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Jehovah’s Witnesses in Kyrgyzstan Fear Russia’s Extremism Law

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In 2017, Russia outlawed the Jehovah’s Witnesses, a Christian denomination founded in the United States in 1872, and branded them as extremists. There are estimated to be almost 200,000 practicing Jehovah’s Witnesses in Russia, but some have started to flee due to persecution over the past five years.

This interview was originally published on January 9, 2022, in Lazo Magazine’s weekly newsletter. It’s a conversation between Lazo Magazine’s founder and Editor-In-Chief, Cristina Maza, and  Balut Dhakiev, a practicing Jehovah’s Witness from Kyrgyzstan’s Jalalabad region. 

People suspected of practicing the religion have been subjected to violent raids and arrests, had their property seized, and even gotten lengthy jail sentences.

Now, Jehovah’s Witnesses in nearby Kyrgyzstan are worried that the country’s leadership could follow in Russia’s footsteps. In December, the Pervomayskiy District Court in Bishkek rejected a prosecutor’s application to ban the Jehovah’s Witnesses’ religious texts as extremist literature. The ruling was a win for the religious group, which has around 5,000 adherents in Kyrgyzstan.

Still, it was a little too close for comfort. Kyrgyzstan has attempted to import repressive laws from Russia before.

“What’s happening in Kyrgyzstan is the latest consequence of Russia’s ambitious foreign-policy strategy to export its systematic persecution of Jehovah’s Witnesses under the pretense of fighting extremism,” said Jarrod Lopes, spokesman for Jehovah’s Witnesses. “Kyrgyzstan is simply following Russia’s model of repression— ban the Witnesses’ literature with the ultimate goal of banning their organization.”

For this week’s interview, I spoke to Balut Dhakiev, a practicing Jehovah’s Witness from the village of Terek-Say in Kyrgyzstan’s Jalalabad region.

Cristina: What religion did your family practice when you were growing up?

Balut: I grew up in the Soviet Union, so as you know, people were atheists at the time. But my parents were nominal Muslims. I am 48 years old now, and I was around 18 years old when the Soviet Union collapsed.

Cristina: When did you become a practicing Jehovah’s Witness?

Balut: I was raised in a village, and after school, I came to Bishkek for university. I was a student here and learned about Jehovah’s Witnesses. I was 21 years old at the time.

It was amazing and eye-opening. I had been seeking the truth since childhood. I had one main question for everyone. I asked my mom, and my friends: Why do people die? No one could answer.

When I met the Witnesses here, they were two young girls. They showed me in the Bible that we can live forever because that’s how we were created. God’s original purpose was for us to live forever. It was a very happy day for me. I thought, me and my family, we can live forever.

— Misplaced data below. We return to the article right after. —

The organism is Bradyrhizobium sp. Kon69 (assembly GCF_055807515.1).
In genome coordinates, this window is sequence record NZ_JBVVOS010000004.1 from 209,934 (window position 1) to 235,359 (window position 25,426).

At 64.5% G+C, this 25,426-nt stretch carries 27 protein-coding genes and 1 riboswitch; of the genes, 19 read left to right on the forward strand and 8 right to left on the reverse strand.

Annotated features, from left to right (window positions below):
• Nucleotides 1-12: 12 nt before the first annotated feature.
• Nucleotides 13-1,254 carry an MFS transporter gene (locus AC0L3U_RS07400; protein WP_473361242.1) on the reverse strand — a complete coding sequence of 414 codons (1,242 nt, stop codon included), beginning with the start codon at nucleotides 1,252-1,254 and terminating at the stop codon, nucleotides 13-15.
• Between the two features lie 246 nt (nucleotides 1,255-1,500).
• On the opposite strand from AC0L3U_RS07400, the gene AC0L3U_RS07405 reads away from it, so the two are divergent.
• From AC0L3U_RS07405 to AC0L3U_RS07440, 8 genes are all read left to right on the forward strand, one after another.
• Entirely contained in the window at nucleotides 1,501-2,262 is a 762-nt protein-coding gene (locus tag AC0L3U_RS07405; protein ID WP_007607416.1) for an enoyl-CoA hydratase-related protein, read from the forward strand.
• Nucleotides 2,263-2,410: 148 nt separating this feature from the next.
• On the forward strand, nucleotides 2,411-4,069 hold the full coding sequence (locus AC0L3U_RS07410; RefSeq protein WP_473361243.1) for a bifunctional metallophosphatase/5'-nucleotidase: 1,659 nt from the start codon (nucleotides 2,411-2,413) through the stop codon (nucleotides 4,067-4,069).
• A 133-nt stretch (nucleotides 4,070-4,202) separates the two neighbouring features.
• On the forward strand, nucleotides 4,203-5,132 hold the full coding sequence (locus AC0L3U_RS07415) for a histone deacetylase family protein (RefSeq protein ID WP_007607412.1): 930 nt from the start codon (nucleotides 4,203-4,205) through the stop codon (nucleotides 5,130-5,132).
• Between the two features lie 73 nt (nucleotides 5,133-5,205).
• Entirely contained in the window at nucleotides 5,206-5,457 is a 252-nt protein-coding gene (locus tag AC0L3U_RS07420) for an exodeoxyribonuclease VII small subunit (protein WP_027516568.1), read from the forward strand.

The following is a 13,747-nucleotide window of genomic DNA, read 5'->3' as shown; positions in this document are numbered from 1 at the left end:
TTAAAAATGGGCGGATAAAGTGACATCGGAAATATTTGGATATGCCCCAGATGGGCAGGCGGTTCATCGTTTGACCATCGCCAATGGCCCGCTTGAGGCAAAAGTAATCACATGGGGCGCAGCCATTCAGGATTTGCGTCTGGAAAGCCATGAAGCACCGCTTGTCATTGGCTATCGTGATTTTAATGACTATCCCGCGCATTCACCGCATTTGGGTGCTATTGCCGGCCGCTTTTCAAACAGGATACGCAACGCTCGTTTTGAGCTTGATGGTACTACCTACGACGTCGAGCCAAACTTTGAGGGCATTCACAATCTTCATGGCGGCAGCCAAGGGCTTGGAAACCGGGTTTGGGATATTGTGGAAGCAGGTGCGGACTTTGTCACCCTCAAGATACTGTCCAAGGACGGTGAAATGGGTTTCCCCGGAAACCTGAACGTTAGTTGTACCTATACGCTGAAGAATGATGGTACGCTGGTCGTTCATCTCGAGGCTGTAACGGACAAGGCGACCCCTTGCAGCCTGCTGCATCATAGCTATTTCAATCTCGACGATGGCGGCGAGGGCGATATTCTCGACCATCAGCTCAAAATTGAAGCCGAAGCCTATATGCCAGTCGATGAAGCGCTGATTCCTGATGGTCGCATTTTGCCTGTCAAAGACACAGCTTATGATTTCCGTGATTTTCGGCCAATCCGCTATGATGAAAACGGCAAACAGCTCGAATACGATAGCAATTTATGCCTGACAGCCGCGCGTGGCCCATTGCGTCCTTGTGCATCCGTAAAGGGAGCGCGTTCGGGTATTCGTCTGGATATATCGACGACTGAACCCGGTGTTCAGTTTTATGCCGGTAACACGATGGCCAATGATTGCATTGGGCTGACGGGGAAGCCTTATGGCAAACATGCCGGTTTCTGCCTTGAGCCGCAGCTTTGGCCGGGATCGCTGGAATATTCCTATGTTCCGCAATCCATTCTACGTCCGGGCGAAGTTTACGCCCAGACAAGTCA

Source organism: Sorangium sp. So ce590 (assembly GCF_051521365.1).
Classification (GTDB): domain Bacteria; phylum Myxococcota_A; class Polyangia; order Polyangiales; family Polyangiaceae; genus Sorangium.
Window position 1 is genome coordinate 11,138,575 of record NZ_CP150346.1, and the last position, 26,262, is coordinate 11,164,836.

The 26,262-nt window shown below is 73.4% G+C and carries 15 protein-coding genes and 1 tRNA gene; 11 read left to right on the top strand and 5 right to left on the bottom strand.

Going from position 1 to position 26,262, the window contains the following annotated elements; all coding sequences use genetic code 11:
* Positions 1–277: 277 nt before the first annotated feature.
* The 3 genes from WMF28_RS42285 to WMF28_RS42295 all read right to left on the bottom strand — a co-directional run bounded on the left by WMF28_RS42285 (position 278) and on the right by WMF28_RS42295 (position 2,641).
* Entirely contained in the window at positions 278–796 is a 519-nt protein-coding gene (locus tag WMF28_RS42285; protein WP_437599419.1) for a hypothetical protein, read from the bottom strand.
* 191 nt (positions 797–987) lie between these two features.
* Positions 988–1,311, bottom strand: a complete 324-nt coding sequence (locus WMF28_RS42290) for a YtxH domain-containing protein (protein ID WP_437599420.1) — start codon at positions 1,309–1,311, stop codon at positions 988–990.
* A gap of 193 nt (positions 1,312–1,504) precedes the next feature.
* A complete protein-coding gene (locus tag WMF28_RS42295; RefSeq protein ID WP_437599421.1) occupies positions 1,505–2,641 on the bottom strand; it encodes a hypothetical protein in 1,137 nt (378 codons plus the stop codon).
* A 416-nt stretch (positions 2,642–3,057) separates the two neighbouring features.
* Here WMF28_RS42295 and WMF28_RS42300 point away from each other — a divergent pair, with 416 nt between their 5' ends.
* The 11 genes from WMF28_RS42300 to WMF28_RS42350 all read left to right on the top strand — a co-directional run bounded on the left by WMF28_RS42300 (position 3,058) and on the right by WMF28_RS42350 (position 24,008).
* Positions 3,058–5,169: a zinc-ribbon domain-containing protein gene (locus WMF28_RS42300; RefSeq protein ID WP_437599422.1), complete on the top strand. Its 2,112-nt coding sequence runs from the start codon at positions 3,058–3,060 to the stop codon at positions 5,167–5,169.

I started studying and then was convinced that this was the truth, that the truth is in the Bible.

Cristina: What was your family’s reaction when you told them you were becoming a Jehovah’s Witness?

Balut: Immediately after discovering the Bible, I went home for the holidays. I began to preach and tell all of my relatives, my parents. They were all happy. They wanted to learn more. Some also started studying with me. People in my village were also interested.

But when I left, the religious leaders in my village opposed this. They scared people into stopping their studies.

Cristina: Are Muslim leaders very influential in your village?

Balut: Yes, especially after the fall of the Soviet Union. They became influential.

Cristina: Are most of Kyrgyzstan’s Jehovah’s Witnesses based in Bishkek? And are you experiencing any intimidation there?

Balut: There are many witnesses here in Bishkek. Some are Russians. Some are Kyrgyz.

In general, Jehovah’s Witnesses appreciate our freedom in this country. Kyrgyzstan is considered the most democratic country in Central Asia. Our President recently said that all religions are equal and should have the same rights.

But recently, we have been facing some persecution. We were shocked to learn that a criminal case has been opened against our religious center since 2019. We didn’t know anything about it. We have no idea why they opened it.

The State Committee for National Security, the successor of the KGB, visited our center and conducted a search last March.

Cristina: What were they searching for?

Balut: They were interested in our literature. They stayed a whole day and took documents from our office.

Everything was returned in a week due to the outreach of the international community.

We are really worried that Russia’s laws will be copied here.

We are open to dialogue with the government to resolve any issues. Jehovah’s Witnesses are not politically inclined. We’re not involved in politics. We remain neutral.

We hope that Kyrgyzstan will not follow the example of Russia but will follow the other 240 democratic countries that recognize Jehovah’s Witnesses as law-abiding and peaceful citizens.

Balut and his wife Chie in Kyrgyzstan

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